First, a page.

Finding a dead cat, whether in a road traffic accident or in your garden or grounds, can be a distressing experience. While difficult to face, there is likely to be an anxious owner looking for their beloved pet or at the very least, peace of mind. If you have found a cat and you’re concerned about what to do next, take a look at our expert guide for more advice.
In most cases, it will be obvious that a cat has died. If the cat is found curled up or stretched out in a shed or garden, however, it can be difficult to tell. As upsetting as it may be to look for these signs, knowing what to look for could ensure a cat receives urgent medical attention if needed.
● Look for signs of breathing. Is the cat’s chest moving up and down and can you see the cat’s stomach move?
● Look at the cat’s eyes to see if they are open. Cat’s eyes usually remain open after death, since it requires muscle control to keep them closed. Its pupils may appear larger than usual if it has died. To check whether the cat is unconscious, try shining a light briefly in the cats’ eye. If the pupil’s react, the cat is unconscious but still alive
If the cat is unconscious, getting them to a vet urgently should be your priority. Phone the vet in advance so they know you are on your way and can prepare. Wrap them in a warm blanket or towel to keep them warm on the journey, being careful that you don’t cover their head. You can also report an injured animal to the RSPCA in England and Wales or its equivalent in Scotland or Northern Ireland. The vet may also ask you to contact the RSPCA if you are in England or Wales to get a log number so the RSPCA will pay some of the cost.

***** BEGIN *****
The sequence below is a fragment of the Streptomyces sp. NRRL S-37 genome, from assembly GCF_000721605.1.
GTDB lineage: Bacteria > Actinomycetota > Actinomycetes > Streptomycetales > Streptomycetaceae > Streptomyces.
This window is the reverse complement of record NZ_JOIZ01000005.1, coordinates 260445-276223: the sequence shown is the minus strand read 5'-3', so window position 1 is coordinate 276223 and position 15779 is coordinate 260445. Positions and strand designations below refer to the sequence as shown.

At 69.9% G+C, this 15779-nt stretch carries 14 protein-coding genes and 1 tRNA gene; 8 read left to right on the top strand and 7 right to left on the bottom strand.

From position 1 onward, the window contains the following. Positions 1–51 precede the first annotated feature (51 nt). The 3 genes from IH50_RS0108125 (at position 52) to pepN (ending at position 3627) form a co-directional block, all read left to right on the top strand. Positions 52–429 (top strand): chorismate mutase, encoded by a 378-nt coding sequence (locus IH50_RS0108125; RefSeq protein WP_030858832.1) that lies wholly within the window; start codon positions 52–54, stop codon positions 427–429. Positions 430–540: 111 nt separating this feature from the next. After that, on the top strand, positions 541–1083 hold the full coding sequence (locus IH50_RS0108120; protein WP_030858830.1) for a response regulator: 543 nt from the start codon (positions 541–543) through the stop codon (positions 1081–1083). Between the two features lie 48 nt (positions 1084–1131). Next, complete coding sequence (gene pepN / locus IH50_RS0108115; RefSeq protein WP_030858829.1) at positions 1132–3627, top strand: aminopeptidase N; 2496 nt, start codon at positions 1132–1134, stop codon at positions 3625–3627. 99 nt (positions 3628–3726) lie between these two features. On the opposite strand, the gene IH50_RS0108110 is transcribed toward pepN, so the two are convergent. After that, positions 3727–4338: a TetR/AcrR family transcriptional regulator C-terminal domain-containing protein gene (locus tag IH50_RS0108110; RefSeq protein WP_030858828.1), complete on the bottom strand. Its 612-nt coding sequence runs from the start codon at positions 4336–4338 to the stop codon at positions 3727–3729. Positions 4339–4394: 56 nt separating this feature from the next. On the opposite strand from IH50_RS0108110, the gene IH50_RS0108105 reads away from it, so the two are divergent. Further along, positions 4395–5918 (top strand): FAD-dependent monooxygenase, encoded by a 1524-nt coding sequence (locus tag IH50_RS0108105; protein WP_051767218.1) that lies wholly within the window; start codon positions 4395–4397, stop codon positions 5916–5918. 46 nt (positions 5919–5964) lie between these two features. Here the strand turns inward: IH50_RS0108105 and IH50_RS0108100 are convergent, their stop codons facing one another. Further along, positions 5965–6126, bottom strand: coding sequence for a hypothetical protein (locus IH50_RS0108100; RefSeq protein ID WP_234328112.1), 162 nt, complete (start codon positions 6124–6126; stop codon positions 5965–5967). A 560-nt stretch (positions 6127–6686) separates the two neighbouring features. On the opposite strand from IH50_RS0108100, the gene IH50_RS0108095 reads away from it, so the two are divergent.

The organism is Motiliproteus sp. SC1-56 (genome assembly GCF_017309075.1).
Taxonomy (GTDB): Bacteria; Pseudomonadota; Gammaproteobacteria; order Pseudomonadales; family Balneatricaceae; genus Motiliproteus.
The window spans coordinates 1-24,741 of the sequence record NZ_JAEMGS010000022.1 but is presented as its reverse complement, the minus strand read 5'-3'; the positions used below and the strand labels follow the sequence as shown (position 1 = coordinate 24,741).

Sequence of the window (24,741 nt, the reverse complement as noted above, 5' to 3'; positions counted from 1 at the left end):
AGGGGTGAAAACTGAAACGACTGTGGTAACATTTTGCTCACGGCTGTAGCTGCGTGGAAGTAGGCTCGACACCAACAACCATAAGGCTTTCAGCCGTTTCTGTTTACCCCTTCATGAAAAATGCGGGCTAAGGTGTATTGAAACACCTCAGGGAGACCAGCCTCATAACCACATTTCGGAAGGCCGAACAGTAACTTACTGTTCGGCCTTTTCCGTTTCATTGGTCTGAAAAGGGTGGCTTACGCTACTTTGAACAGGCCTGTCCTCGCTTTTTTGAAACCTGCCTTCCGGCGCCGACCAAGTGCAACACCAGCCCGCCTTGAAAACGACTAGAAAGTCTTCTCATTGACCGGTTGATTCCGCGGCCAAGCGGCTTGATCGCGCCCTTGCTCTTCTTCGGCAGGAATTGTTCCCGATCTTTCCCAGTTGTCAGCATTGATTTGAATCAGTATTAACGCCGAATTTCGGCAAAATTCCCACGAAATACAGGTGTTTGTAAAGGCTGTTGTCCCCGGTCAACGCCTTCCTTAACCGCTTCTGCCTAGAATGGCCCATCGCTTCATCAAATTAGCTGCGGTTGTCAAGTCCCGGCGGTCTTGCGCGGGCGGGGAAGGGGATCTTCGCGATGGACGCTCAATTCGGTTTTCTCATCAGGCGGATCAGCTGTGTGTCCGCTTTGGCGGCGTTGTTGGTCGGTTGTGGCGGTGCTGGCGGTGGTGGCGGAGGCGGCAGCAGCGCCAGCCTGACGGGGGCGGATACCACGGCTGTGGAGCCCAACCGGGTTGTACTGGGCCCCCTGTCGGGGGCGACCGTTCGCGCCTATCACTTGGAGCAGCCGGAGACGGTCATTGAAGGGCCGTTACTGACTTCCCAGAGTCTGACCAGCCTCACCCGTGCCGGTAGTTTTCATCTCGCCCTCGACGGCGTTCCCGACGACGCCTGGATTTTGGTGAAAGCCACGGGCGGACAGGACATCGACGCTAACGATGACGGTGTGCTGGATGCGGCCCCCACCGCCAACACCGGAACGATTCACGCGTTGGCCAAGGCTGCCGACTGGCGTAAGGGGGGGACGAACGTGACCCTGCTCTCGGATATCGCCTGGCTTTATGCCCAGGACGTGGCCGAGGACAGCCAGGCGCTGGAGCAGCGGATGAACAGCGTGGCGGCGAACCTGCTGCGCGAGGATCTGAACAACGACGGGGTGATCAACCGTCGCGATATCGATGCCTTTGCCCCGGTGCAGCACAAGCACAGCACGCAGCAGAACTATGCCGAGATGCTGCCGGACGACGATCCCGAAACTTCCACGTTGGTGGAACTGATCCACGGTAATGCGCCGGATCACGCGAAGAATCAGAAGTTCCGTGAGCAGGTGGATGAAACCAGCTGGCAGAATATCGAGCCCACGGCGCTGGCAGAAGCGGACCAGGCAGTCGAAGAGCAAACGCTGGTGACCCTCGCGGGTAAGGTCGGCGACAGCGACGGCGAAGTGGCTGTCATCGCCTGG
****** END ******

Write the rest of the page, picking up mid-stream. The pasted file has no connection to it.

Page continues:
● SSPCA – 03000 999 999 (Scotland)
● USPCA – 028 3025 1000 (Northern Ireland)
● Be careful of your surroundings, especially if you’re approaching a cat at the roadside. Watch out for busy traffic, or anything else that might put you in danger
● If you’re walking towards an injured cat, be careful. It may be scared and might try to bite or scratch you
● You’ll need something to put the cat into to transport them to the vets. While a cat carrier is ideal, a cardboard box with an old blanket or clothing will do. Remember – always pick up a cat with a blanket to shield you from its claws
If you find a dead cat in your garden or grounds, it is you, as the homeowner, that is ultimately responsible for the cat. For the peace of mind of the owner, it is important that you take them to your local vet to check for a microchip.
Wrap the cat in an old blanket or place them in a cardboard box to transport them to the vet. The vet will be able to contact the owners to let them know their cat has been found if they are microchipped and they are usually prepared to look after the body even if there is no chip.
If you think you’ve found a cat that was pregnant or has kittens nearby, you might be wondering what to do next. Follow our step by step guide.
Unfortunately, accidents do happen. If you find yourself in the unfortunate position of having hit a cat with your car, you’ll need to know what to do next. What should you do if you run over a dead cat?
The Road Traffic Act 1988 only gives rules around certain types of animals: dogs, goats, horses, cattle, donkeys, sheep and pigs. If you hit one of these animals with your vehicle, you are required by law to report it to the police.
If you hit an animal not included in the current law, such as a cat, you’re not legally required to report it but may wish to contact the police. Whether you choose to report the accident or not, you should follow the necessary steps to ensure the cat’s owner is notified.
If the cat is alive or you are not sure, follow the advice in the ‘injured cat’ section above.
The loss of a cat affects everyone differently – even if the cat wasn’t owned by you. If you’re struggling to cope with your emotions or need advice, get in touch with our Paws to Listen Grief Support Service.